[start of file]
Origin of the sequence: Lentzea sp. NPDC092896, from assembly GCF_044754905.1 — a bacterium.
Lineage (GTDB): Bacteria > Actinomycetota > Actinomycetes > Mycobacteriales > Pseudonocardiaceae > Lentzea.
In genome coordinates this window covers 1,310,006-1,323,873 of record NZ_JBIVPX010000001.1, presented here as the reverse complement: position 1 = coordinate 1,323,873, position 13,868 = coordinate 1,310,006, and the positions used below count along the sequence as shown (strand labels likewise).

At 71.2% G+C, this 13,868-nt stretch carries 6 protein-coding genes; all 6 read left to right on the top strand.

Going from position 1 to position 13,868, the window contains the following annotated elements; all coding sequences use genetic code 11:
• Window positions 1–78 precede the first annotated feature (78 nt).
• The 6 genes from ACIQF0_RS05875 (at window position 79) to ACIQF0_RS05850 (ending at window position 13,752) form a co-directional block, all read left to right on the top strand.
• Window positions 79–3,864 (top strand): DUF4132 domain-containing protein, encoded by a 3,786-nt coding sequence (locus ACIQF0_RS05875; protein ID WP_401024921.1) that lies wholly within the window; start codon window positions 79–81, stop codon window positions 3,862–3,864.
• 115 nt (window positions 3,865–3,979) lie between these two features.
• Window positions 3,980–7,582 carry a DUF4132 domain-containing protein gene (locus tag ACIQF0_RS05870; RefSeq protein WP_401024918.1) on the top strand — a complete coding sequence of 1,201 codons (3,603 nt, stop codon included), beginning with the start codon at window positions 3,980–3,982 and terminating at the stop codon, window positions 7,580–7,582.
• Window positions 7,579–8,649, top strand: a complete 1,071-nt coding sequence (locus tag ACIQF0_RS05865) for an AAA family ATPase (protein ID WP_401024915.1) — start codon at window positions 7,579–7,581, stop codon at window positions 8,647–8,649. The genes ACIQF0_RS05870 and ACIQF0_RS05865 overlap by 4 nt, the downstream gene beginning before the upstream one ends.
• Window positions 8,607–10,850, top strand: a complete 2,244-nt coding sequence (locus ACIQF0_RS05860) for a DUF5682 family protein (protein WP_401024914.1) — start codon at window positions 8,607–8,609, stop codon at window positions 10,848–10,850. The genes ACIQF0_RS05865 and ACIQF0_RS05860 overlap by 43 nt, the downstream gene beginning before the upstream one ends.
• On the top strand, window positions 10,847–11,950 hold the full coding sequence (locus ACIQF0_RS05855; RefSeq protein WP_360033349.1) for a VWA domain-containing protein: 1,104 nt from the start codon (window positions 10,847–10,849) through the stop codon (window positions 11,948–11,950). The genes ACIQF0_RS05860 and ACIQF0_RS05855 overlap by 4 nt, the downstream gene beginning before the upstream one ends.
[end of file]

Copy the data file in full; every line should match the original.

Origin of the sequence: Lentzea sp. NPDC092896, from assembly GCF_044754905.1 — a bacterium.
Lineage (GTDB): Bacteria > Actinomycetota > Actinomycetes > Mycobacteriales > Pseudonocardiaceae > Lentzea.
In genome coordinates this window covers 1,310,006-1,323,873 of record NZ_JBIVPX010000001.1, presented here as the reverse complement: position 1 = coordinate 1,323,873, position 13,868 = coordinate 1,310,006, and the positions used below count along the sequence as shown (strand labels likewise).

At 71.2% G+C, this 13,868-nt stretch carries 6 protein-coding genes; all 6 read left to right on the top strand.

Going from position 1 to position 13,868, the window contains the following annotated elements; all coding sequences use genetic code 11:
• Window positions 1–78 precede the first annotated feature (78 nt).
• The 6 genes from ACIQF0_RS05875 (at window position 79) to ACIQF0_RS05850 (ending at window position 13,752) form a co-directional block, all read left to right on the top strand.
• Window positions 79–3,864 (top strand): DUF4132 domain-containing protein, encoded by a 3,786-nt coding sequence (locus ACIQF0_RS05875; protein ID WP_401024921.1) that lies wholly within the window; start codon window positions 79–81, stop codon window positions 3,862–3,864.
• 115 nt (window positions 3,865–3,979) lie between these two features.
• Window positions 3,980–7,582 carry a DUF4132 domain-containing protein gene (locus tag ACIQF0_RS05870; RefSeq protein WP_401024918.1) on the top strand — a complete coding sequence of 1,201 codons (3,603 nt, stop codon included), beginning with the start codon at window positions 3,980–3,982 and terminating at the stop codon, window positions 7,580–7,582.
• Window positions 7,579–8,649, top strand: a complete 1,071-nt coding sequence (locus tag ACIQF0_RS05865) for an AAA family ATPase (protein ID WP_401024915.1) — start codon at window positions 7,579–7,581, stop codon at window positions 8,647–8,649. The genes ACIQF0_RS05870 and ACIQF0_RS05865 overlap by 4 nt, the downstream gene beginning before the upstream one ends.
• Window positions 8,607–10,850, top strand: a complete 2,244-nt coding sequence (locus ACIQF0_RS05860) for a DUF5682 family protein (protein WP_401024914.1) — start codon at window positions 8,607–8,609, stop codon at window positions 10,848–10,850. The genes ACIQF0_RS05865 and ACIQF0_RS05860 overlap by 43 nt, the downstream gene beginning before the upstream one ends.
• On the top strand, window positions 10,847–11,950 hold the full coding sequence (locus ACIQF0_RS05855; RefSeq protein WP_360033349.1) for a VWA domain-containing protein: 1,104 nt from the start codon (window positions 10,847–10,849) through the stop codon (window positions 11,948–11,950). The genes ACIQF0_RS05860 and ACIQF0_RS05855 overlap by 4 nt, the downstream gene beginning before the upstream one ends.